During winter, is where the Florida black bears become lethargic and go into an almost inactive stage called Torpor or what’s called “winter lethargy.” Hence, the black bears do not actually hibernate. The difference here is that the animals will show little to no activity and would go into a trance-like state.

This is usually used as a survival tactic used by the animals to tackle and adapt to the extreme winter weather conditions and shortage of food. The exception here would be the female black bears who den to produce their little cubs.  The Florida black bears den for shelter during winter in hollow tree trunks or caves and do not favor to den in the same place again.

Change in carrying out their activities: Winter lethargy

Although they don’t have to face a tough winter, these bears do undergo a sort of change. They start by increasing their diet from around 5000 calories a day to about 20,000 calories a day. (That’s like eating 11 extra-large pizzas!)

They do this because they go into a state known as ‘Torpor.’ Torpor, also known as winter blues, is a sort of persistent lethargy. The bears start gaining weight, stop moving around and go through large periods of inactivity. Their heart rate drops, they don’t have to eat or drink anything, and they don’t even have to excrete waste.

They can literally be in a single spot for months at a time and live off their fat. Kind of like what happens to me when I decide to binge-watch a series on Netflix. During this period of Torpor, males are known to go up to 400 pounds and women up to 300 pounds in weight.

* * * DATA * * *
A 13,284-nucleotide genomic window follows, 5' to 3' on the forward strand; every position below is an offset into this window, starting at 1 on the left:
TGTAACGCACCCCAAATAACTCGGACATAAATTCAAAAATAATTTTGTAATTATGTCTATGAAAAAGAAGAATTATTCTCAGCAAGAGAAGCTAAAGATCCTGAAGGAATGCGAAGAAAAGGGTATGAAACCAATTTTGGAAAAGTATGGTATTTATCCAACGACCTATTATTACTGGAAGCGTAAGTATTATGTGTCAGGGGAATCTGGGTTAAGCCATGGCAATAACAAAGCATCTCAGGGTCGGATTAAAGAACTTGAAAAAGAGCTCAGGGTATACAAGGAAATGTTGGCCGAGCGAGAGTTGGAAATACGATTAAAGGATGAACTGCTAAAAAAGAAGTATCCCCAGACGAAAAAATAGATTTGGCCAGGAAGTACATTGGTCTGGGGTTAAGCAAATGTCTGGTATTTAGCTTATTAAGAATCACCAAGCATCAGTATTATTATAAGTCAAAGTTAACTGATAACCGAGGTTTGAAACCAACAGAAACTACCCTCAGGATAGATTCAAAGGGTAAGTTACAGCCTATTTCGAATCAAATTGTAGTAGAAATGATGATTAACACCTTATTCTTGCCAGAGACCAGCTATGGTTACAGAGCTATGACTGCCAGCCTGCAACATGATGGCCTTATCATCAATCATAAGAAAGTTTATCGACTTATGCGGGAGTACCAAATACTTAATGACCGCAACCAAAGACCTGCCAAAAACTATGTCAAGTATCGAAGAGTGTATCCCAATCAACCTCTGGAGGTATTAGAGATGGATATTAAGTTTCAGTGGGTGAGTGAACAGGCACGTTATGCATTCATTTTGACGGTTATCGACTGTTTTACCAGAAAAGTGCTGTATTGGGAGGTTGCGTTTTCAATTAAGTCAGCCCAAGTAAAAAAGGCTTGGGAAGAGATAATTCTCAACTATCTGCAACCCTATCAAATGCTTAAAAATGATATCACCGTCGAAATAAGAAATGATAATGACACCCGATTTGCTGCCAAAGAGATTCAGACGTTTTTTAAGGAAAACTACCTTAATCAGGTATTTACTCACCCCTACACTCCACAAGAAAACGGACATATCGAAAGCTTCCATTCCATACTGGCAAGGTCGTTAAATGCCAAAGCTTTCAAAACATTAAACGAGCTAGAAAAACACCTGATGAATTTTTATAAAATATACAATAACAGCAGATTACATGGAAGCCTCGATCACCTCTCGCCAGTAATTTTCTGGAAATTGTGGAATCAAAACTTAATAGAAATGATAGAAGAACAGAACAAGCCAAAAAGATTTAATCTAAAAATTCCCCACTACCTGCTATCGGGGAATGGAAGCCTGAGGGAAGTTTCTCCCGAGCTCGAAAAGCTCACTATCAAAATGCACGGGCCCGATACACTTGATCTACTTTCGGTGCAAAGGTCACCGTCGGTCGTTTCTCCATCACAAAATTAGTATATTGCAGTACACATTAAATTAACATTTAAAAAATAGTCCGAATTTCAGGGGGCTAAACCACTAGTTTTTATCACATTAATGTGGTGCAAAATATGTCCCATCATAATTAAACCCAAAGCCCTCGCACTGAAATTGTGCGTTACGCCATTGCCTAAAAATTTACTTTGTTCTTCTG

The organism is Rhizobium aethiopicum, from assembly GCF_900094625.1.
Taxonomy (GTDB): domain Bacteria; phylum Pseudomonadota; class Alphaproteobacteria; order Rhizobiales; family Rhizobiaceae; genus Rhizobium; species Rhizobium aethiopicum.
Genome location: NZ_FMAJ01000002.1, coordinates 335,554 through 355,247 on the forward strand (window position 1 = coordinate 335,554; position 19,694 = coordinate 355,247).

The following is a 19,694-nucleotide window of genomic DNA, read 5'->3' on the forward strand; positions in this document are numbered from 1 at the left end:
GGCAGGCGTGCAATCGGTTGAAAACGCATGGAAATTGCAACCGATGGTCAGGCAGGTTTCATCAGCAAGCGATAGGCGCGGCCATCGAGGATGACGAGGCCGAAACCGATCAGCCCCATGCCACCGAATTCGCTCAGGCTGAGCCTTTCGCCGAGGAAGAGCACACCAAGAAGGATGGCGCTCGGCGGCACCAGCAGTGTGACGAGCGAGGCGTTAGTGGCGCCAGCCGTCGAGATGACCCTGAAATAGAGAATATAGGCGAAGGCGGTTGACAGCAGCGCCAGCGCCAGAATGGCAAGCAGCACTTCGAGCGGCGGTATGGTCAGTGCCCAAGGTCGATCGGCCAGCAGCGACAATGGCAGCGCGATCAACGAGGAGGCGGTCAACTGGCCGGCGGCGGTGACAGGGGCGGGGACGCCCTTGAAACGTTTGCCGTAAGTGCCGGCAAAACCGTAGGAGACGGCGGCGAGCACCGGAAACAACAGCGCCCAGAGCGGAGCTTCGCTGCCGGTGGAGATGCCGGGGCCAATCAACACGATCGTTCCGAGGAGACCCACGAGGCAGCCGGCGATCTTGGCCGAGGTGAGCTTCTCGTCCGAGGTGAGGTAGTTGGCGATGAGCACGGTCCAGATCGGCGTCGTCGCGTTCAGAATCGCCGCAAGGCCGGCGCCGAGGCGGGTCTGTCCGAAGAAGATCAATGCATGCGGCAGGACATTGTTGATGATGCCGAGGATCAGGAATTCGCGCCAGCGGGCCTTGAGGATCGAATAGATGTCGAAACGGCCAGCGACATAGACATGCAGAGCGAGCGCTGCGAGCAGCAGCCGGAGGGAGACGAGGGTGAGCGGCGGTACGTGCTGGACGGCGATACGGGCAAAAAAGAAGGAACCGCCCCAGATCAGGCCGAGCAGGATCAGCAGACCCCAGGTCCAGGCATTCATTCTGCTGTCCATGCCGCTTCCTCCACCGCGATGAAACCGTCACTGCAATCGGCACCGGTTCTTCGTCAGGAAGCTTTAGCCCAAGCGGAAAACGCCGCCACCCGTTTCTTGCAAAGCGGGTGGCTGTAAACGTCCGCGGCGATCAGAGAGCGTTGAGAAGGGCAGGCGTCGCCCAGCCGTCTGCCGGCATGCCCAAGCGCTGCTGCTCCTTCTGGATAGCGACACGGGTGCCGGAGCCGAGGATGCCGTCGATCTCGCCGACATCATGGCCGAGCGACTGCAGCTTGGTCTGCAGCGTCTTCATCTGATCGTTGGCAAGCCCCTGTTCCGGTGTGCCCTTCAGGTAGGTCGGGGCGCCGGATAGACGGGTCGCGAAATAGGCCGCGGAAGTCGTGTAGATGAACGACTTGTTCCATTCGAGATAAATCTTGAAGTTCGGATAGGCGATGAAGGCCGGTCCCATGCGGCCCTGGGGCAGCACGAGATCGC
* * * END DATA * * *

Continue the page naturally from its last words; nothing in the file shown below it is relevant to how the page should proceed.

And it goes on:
The reason these bears go into this state even though there is no real need in terms of survival is because of genetics. It is imprinted in their DNA that they should go into a state of hibernation for the benefit of their survival.

But over the course of evolution and natural selection, this hibernation has slowly morphed into just a season-long lethargy for the bears of the south.

Getting to know about denning

Denning is a comparatively lighter form of dormancy, keeping the true hibernators as a reference where the bears are dazed but can wake up whenever they feel alarmed.

A bear’s body temperature does not fall; it stays around 31 degree Celsius which is within 9-12 degrees of their normal body temperature and doesn’t deviate much throughout the winter, which allows them to act quickly when alarmed, unlike the other true hibernators who need to warm their bodies up before they can make a move.

The bear’s body fat is reduced by 30-40%, which is more than any true hibernator making the otherwise ferocious mammal very weak. The thick fur and lower surface area to mass ratio compared to the smaller hibernators (e.g., ground squirrel). It allows these bears to cut their metabolic rates up to 60%. Normally a bear’s heart beats 40-45 times a minute, but it drops to 8-15 beats a minute during the winters.

The breathing drops from 6-8 breaths per minute to 1 breath per 45 seconds. Their heartbeats drop from 45 per minute to 10-20 per minute. These factors make the black bear seem like a super hibernator to few scientists.

Final words

Hope you learned more about how do these Florida Black Bears actually survive the winters. Every creature has its own way of dealing with the cold weather. It could be hibernation or just making small changes in their usual adaptation and activities.